Legato and Staccato Definitions

Legato and Staccato are important terms to know to understand how to articulate on clarinet properly.  Below, I included the definitions of Legato and Staccato as they relate to clarinet from Harpers Dictionary of Music, Webster’s Ninth New Collegiate Dictionary, and the New Harvard Dictionary of Music.


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Harpers Dictionary of Music – Legato & Staccato definitions

Legato – A direction to perform smoothly, without any break between notes. The opposite of legato is STACCATO, calling for sharply detached notes.

Staccato – A direction to perform a note quickly, lightly, and separated from the notes before and after it. Staccato performance in practice reduces the time value of a note by one-half or more; thus a quarter note, performed staccato, lasts only as long as an eighth note, the rest of its value being replaced by silence… Staccato normally is indicated by a dot over or under the note to be so performed; sometimes the abbreviation stacc. appears. A series of dots combined with a slur indicates a kind of half-staccato called PORTATO. A short dash usually indicates a more pronounced staccato, slightly accented.

Webster’s Ninth New Collegiate Dictionary - Legato and Staccato definitions

Legato – in a manner that is smooth and connected (as between successive tones) – used especially as a direction in music.

Legato - a smooth and connected manner of performances (as of music); also: a passage of music so performed.

Staccato – 1. a: cut short or apart in performing; DISCONNECTED b: marked by short clear-cut playing or singing of tones or chords 2: ABRUPT, DISJOINTED.

Staccato Mark: A pointed vertical stroke or a dot placed over or under a musical note to be produced staccato.

The New Harvard Dictionary of Music – Legato and Staccato definitions

Legato – Played smoothly with no separation between successive notes; the opposite of staccato. Although it is sometimes specified by means of a slur, which on wind and bowed instrument calls for no articulation of successive notes (i.e., no tonguing or change of bow), the term itself does not necessarily imply the absence of articulation, but only a very smooth articulation.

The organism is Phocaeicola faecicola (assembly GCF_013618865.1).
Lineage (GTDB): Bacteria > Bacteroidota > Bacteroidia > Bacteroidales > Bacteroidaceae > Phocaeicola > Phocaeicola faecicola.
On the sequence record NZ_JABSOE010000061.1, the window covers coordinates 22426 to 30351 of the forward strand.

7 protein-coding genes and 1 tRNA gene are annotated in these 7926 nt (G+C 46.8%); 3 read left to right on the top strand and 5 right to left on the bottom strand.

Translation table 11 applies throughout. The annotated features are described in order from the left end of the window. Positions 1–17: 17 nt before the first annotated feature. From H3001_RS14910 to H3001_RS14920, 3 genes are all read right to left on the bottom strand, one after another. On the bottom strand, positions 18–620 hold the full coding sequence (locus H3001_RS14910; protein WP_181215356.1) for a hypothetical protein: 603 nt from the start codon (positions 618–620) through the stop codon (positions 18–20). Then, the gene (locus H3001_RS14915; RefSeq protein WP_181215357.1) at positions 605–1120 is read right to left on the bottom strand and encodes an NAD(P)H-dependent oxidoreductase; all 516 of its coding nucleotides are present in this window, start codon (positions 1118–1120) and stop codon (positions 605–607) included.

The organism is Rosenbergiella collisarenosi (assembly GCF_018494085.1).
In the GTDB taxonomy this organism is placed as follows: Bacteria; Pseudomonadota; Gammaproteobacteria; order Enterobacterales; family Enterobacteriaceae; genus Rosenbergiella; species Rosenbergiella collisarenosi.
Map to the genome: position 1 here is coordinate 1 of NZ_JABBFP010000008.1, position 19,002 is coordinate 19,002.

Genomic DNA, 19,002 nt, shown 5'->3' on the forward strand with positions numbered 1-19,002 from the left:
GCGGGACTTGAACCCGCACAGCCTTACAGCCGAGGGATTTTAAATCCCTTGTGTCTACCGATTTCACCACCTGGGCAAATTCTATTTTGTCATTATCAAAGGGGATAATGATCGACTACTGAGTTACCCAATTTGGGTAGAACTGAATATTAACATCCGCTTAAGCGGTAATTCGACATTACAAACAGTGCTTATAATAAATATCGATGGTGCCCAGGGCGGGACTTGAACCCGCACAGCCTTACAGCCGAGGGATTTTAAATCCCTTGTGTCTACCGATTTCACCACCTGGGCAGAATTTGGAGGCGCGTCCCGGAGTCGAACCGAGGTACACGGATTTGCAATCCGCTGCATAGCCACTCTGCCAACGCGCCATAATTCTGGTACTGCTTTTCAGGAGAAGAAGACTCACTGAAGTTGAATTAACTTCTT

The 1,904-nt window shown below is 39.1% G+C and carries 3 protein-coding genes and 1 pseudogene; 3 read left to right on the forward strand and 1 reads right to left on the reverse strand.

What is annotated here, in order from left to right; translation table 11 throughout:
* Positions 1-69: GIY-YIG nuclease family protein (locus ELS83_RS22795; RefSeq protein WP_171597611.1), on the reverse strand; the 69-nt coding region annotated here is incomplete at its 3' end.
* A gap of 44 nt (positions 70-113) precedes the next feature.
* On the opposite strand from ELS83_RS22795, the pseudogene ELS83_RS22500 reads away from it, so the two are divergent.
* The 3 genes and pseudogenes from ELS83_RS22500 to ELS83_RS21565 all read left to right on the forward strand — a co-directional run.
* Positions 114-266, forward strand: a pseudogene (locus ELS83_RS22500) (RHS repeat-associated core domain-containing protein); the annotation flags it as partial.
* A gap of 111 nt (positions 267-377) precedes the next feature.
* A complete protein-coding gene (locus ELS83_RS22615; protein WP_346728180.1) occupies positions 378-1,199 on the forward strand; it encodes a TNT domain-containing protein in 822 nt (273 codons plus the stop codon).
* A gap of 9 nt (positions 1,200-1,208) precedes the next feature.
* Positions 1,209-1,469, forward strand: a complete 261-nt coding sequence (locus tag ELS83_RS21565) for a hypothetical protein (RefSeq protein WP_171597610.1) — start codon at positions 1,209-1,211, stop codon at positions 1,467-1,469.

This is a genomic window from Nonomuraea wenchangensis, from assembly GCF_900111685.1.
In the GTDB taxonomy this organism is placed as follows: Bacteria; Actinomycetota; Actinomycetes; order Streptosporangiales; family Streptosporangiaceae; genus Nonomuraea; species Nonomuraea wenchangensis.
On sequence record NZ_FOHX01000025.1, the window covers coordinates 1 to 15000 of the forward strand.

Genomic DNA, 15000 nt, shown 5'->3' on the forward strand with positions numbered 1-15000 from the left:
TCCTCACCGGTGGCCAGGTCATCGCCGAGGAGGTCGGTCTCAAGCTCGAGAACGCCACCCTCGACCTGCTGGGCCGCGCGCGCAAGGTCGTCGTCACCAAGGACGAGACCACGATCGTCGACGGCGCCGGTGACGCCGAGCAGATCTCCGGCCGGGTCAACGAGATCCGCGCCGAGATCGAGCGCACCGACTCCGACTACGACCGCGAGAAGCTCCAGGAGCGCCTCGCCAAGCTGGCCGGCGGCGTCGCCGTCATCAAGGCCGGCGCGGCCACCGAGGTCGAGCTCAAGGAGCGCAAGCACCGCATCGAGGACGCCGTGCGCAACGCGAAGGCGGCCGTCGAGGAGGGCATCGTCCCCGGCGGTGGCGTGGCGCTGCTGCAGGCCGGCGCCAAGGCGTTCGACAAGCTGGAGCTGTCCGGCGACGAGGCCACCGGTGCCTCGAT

Staccato – Detached. Notes to be played in this fashion, marked by a dot (now most common), a solid black wedge, or a vertical stroke above or below, are decisively shortened in duration and thus clearly separated from the note following. A light accent is also implied. The term is thus the opposite of legato.

One common problem with the staccato definition is the absence of the use of the word LIGHT. At least Harper’s used the word “lightly” in its definition. Light and detached is commonly taught with the use of the term staccato.


ANSWER: In legato and staccato articulation, use the SAME kind of light articulating motion!!! Also, if you wish to build speed, concentrate MOSTLY on legato articulation.   

Why should I concentrate mostly on legato articulation? Legato articulation is one of the hardest concepts to teach young clarinetists. Getting your tongue to work ultra-efficiently and close to the reed can take a great deal of patience.

Once your legato tonguing speeds increase and increase; eventually, your understanding of the legato tongue motion can be applied to the staccato tongue motion. Staccato tonguing uses the exact “light” technique as legato tonguing; it just “deadens” the sound of the pitch to create “daylight” or silence between the notes.

When you approach speeding up your articulation from the staccato side. In other words, you are putting daylight between all the notes and wish to increase the speed. Often, you are trying to articulate too hard and therefore not able to increase the speed. See, many people spend so much time stopping the pitches in staccato articulation that they cannot increase their speed.

Now, let’s say you really need to put daylight between notes. If you have taught yourself how to correctly do legato articulation, teaching yourself a good staccato articulation is even easier. When you actually stop the vibrations of the reed during the “silent” part of the staccato, it is not a HARD TONGUE MOTION but a very LIGHT TONGUE MOTION.

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